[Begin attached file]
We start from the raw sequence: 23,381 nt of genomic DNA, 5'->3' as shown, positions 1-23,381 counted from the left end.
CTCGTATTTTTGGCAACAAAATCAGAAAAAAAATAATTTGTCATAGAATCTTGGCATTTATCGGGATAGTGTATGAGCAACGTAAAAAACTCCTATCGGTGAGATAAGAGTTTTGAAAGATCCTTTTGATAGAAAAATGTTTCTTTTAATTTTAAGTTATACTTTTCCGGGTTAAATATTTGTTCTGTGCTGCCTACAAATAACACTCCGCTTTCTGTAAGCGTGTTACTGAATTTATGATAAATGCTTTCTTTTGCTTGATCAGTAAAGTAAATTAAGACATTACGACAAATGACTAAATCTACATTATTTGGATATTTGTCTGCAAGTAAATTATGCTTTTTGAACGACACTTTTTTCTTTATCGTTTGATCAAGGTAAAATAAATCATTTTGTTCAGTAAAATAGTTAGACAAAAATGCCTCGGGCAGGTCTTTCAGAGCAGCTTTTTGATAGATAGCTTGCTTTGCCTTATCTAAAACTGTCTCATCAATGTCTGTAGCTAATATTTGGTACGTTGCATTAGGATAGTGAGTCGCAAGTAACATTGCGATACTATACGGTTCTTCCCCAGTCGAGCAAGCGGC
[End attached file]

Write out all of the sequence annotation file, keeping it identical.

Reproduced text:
We start from the raw sequence: 23,381 nt of genomic DNA, 5'->3' as shown, positions 1-23,381 counted from the left end.
CTCGTATTTTTGGCAACAAAATCAGAAAAAAAATAATTTGTCATAGAATCTTGGCATTTATCGGGATAGTGTATGAGCAACGTAAAAAACTCCTATCGGTGAGATAAGAGTTTTGAAAGATCCTTTTGATAGAAAAATGTTTCTTTTAATTTTAAGTTATACTTTTCCGGGTTAAATATTTGTTCTGTGCTGCCTACAAATAACACTCCGCTTTCTGTAAGCGTGTTACTGAATTTATGATAAATGCTTTCTTTTGCTTGATCAGTAAAGTAAATTAAGACATTACGACAAATGACTAAATCTACATTATTTGGATATTTGTCTGCAAGTAAATTATGCTTTTTGAACGACACTTTTTTCTTTATCGTTTGATCAAGGTAAAATAAATCATTTTGTTCAGTAAAATAGTTAGACAAAAATGCCTCGGGCAGGTCTTTCAGAGCAGCTTTTTGATAGATAGCTTGCTTTGCCTTATCTAAAACTGTCTCATCAATGTCTGTAGCTAATATTTGGTACGTTGCATTAGGATAGTGAGTCGCAAGTAACATTGCGATACTATACGGTTCTTCCCCAGTCGAGCAAGCGGC